A few weeks ago, Blount County Circuit Court Judge W. Dale Young made the news for informing, Ana Calixto, a legal immigrant from Nicaragua who lives and works in Blount County, she had no rights in court. He then instructed her to go back where she came from. When asked what that would do to her two children, who are US citizens — the judge allegedly informed Ana there were Americans here in this country who could take care of her children.
While most folks were debating immigrants’ rights to due process and how to handle asshats with authority, I was trying to figure out why Judge Dubya Dale’s name sounded so familiar. Was he kinfolk? He certainly acted the part. Maybe he’d been one of Aunt Myrtle’s seven husbands?
Then, this past week, after Judge Dubya Dale made the news again for inappropriately interrogating a woman about her religious beliefs during a custody hearing, I googled him and figured it out why the name sounded familiar.
He is the famous frozen fetus judge.
Back in`89, Judge Dubya Dale went down in the history books as the judge who granted custody of seven frozen embryos to the woman who produced the eggs. In his ruling, Judge Young wrote: ”The court finds that human life begins at the moment of conception. Mr. and Mrs. Davis have accomplished their original intent to produce a human being to be known as their child.”
The Court of Appeals reversed the decision, finding that Junior Davis had a “constitutionally protected right not to beget a child where no pregnancy has taken place” and the court would not allow implantation against the will of either party. The mother sought review in the Tennessee State Supreme Court, but by the time the case was up for review – she had moved to Florida, gotten remarried and no longer sought implantation of the embryos, which were ultimately destroyed in `93.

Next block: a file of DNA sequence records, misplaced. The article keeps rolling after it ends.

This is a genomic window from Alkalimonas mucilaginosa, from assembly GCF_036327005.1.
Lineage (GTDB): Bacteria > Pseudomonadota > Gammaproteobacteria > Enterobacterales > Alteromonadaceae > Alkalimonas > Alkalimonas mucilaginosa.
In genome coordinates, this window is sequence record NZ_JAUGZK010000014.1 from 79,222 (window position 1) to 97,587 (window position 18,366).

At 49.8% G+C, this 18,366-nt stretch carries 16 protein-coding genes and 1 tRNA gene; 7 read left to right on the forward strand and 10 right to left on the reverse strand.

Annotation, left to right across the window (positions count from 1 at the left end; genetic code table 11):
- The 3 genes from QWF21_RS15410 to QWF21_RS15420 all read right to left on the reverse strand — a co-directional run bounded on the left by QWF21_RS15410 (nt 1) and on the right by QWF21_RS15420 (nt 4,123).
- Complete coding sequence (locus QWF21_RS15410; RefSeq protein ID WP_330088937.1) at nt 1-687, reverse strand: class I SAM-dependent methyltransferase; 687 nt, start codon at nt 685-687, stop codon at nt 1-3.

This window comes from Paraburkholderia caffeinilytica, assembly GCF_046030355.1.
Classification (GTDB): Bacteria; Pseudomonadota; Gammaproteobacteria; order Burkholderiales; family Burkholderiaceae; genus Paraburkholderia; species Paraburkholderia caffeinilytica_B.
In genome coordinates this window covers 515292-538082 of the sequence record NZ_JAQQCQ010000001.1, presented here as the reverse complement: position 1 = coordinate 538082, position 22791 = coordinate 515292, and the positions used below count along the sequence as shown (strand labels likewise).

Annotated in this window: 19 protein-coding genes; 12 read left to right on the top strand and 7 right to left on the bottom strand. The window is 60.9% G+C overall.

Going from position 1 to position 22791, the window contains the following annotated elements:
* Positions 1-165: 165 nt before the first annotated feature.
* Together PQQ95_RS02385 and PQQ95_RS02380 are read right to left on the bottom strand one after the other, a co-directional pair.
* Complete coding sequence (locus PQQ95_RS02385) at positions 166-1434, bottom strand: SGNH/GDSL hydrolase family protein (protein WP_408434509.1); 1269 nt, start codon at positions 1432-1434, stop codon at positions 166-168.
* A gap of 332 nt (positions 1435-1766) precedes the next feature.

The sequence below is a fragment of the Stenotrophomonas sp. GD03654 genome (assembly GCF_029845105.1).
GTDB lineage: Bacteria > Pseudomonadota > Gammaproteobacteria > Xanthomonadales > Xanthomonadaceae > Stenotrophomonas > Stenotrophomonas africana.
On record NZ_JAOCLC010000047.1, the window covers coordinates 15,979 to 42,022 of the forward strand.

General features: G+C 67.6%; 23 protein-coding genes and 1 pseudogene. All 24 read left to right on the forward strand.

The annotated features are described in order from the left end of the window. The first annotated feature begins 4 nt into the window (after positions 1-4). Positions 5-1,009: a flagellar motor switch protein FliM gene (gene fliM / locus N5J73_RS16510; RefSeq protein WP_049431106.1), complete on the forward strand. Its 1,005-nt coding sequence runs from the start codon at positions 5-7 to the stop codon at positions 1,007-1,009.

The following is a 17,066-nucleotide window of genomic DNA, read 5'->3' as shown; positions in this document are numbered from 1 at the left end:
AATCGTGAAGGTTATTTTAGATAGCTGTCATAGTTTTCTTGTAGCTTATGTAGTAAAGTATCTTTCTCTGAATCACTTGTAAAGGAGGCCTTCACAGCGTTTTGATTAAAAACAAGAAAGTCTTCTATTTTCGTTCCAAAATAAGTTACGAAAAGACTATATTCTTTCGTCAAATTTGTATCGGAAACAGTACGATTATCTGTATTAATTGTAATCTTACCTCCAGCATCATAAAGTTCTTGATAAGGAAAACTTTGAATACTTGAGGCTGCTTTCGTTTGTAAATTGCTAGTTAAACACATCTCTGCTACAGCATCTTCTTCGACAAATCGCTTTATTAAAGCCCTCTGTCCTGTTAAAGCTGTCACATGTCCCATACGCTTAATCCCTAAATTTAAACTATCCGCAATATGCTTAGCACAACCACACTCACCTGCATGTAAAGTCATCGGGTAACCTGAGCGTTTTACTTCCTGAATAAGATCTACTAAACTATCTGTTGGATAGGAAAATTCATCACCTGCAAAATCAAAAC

So, you can understand why I suspected Judge Dubya Dale was kinfolk.
He wants to ship all immigrants, legal or not, back to their birth country. He is leery of other religions. He believes that reproductive rights end and life begins at the moment of conception. Minus a court ruling declaring homosexuality, liberalism and feminism as treatable mental illnesses and an occasional declaration that the United States would’ve been a better off if the South had won the war, it’s almost as if someone dressed Uncle Bobby Earl Lee Lassiter in a black robe, gave him a few Michelobs and turned him loose on the bench.